The book was also sent to a few interested and key people for advance review (and comments). Thanks to Steve Wheeler, Maren Deepwell, Chris Rowell, Chrissi Nerantzi, Helen Blunden, and Neil Withnell.
The links below are where you can currently purchase the eBook or paper copy from:
The individual chapters have come about from a simple, and short invitation to the book. The request/instruction … write about your experiences in, and with, technology for learning:
- Wayne Barry: “…and what do you do?”: Can we explain the unexplainable?
- Zak Mensah: “Why do we do what we do?”
- Peter Reed: “The structure and roles of Learning Technologists within Higher Education Institutions”
- Rachel Challen: “Learning Technologists as agents of change? Blending policy and creativity”
- Julie Wedgwood: “Developing the skills and knowledge of a Learning Technologist”
- Dr David Walker and Sheila MacNeill: “Learning Technologist as Digital Pedagogue”
- Lesley Price: “Times they are a changing …or not?”
- Sue Beckingham: “The Blended Professional: Jack of all Trades and Master of Some?”
- Julian Stodd: “How gadgets help us learn”
- Terese Bird: “Students Leading the Way in Mobile Learning Innovation”
- Inge de Waard: “Tech Dandy, or the Art of Leisure Learning”
- Sharon Flynn: “Learning Technologists: changing the culture or preaching to the converted?”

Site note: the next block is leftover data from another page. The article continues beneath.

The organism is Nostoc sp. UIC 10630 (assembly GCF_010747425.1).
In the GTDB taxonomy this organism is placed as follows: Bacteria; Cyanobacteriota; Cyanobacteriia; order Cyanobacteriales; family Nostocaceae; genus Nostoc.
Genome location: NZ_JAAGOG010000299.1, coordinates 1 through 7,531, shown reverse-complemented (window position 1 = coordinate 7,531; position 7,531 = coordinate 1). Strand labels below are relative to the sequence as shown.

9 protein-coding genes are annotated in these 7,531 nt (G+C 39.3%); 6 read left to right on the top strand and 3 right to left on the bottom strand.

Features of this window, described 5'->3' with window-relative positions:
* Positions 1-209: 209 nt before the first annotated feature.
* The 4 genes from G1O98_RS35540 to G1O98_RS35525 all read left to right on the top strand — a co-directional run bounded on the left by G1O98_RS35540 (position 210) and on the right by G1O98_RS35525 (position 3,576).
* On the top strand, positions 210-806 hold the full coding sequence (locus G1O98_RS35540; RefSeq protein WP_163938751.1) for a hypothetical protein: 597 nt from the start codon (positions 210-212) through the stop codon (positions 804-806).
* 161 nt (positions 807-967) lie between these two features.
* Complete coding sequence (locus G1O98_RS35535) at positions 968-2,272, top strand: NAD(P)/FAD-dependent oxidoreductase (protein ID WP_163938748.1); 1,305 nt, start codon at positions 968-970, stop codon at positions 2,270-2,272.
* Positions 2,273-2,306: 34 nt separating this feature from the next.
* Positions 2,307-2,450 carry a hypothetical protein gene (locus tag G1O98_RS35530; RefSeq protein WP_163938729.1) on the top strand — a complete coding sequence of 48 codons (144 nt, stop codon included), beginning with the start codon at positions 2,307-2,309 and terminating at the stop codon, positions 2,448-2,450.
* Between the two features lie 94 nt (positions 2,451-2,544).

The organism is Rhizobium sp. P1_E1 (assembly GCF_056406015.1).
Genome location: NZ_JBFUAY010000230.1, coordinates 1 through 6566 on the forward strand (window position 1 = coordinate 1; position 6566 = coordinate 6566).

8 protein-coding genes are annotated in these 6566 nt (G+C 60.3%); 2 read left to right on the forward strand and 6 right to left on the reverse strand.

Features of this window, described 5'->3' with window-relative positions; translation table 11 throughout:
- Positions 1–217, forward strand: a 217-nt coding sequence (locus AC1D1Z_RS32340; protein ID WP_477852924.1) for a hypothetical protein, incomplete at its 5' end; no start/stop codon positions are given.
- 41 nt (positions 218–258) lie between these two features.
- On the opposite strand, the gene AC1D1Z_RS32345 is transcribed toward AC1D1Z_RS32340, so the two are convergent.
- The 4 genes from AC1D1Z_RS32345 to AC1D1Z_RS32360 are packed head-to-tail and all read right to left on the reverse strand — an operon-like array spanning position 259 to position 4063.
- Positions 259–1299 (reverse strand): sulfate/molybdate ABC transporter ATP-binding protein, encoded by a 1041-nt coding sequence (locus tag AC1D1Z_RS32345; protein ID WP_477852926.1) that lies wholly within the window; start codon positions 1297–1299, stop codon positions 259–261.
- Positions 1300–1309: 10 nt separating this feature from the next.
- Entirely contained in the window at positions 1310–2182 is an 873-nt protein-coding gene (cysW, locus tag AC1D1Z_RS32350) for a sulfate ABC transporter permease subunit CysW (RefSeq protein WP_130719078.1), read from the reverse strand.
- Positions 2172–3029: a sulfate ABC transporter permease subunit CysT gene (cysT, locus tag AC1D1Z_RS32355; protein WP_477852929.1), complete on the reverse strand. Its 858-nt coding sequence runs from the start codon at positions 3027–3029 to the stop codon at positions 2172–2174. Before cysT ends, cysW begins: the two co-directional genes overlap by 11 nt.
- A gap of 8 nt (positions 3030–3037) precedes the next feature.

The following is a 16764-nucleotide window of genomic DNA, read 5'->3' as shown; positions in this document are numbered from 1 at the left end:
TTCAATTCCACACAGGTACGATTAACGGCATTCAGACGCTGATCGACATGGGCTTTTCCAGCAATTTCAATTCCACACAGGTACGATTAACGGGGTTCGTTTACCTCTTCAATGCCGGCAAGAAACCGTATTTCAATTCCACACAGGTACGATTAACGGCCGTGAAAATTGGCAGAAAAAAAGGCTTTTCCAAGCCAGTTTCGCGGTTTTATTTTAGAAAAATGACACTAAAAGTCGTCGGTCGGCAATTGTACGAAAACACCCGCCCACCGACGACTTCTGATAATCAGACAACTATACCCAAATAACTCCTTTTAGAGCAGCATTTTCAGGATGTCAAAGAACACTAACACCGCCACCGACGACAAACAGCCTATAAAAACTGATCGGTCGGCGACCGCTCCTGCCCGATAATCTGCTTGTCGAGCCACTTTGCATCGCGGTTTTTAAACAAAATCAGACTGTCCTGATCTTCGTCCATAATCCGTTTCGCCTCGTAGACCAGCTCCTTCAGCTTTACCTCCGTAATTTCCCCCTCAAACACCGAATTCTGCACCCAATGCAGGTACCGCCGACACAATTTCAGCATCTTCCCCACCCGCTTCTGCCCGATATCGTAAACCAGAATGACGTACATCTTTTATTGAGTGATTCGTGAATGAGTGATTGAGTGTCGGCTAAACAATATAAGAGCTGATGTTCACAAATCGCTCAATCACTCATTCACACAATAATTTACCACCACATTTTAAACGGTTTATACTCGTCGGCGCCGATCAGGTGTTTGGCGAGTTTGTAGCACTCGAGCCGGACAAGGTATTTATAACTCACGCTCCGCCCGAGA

- Mike McSharry: “This is your five-minute warning!”
So, how can you see more of the world that surrounds the book? Try these links below:
- Book Reviews: #EdTechBook reviews
- Engagement: Twitter #EdTechBook Hashtag
- Images: Flickr Album
- Community: Google+ Community
- Global community: Google Map (for PDF downloads)
- Slides: SlideShare deck (below)
I’m sure there is so much I’ve left out of the whole process, but it’s the stuff I’ve been doing daily for 8+ months that it’s all part and parcel of my daily routine.
Thank you, and I hope you enjoy the book. I finished the book with a short ‘post-script’ chapter …
“Without this book perhaps some of these stories may never have seen the light of day? I am certain there are many more stories out there that not only highlight what we’re missing or doing wrong or don’t understand properly, just as there are numerous examples of what we are doing right, where we have made a difference in just one child or one class or one school.
“Please share your stories. With me. With each other. With anyone who’ll listen.
“Use the #EdTechBook hashtag on social networks, with your Personal Learning Network (PLN), on your blog, or even on someone else’s blog. This book isn’t the start of anything new … but it could be a further catalyst to improve the use of technology for learning (all aspects of learning, in all possible locations), to highlight ‘bad’ practices and to investigate new ones.”
Please also leave a comment or review on the page where you bought or downloaded this book from. This is one small step that will bring the #EdTechBook community to the attention of your PLN and your peers. The next is, as I’ve already said, to share your story. Do it!”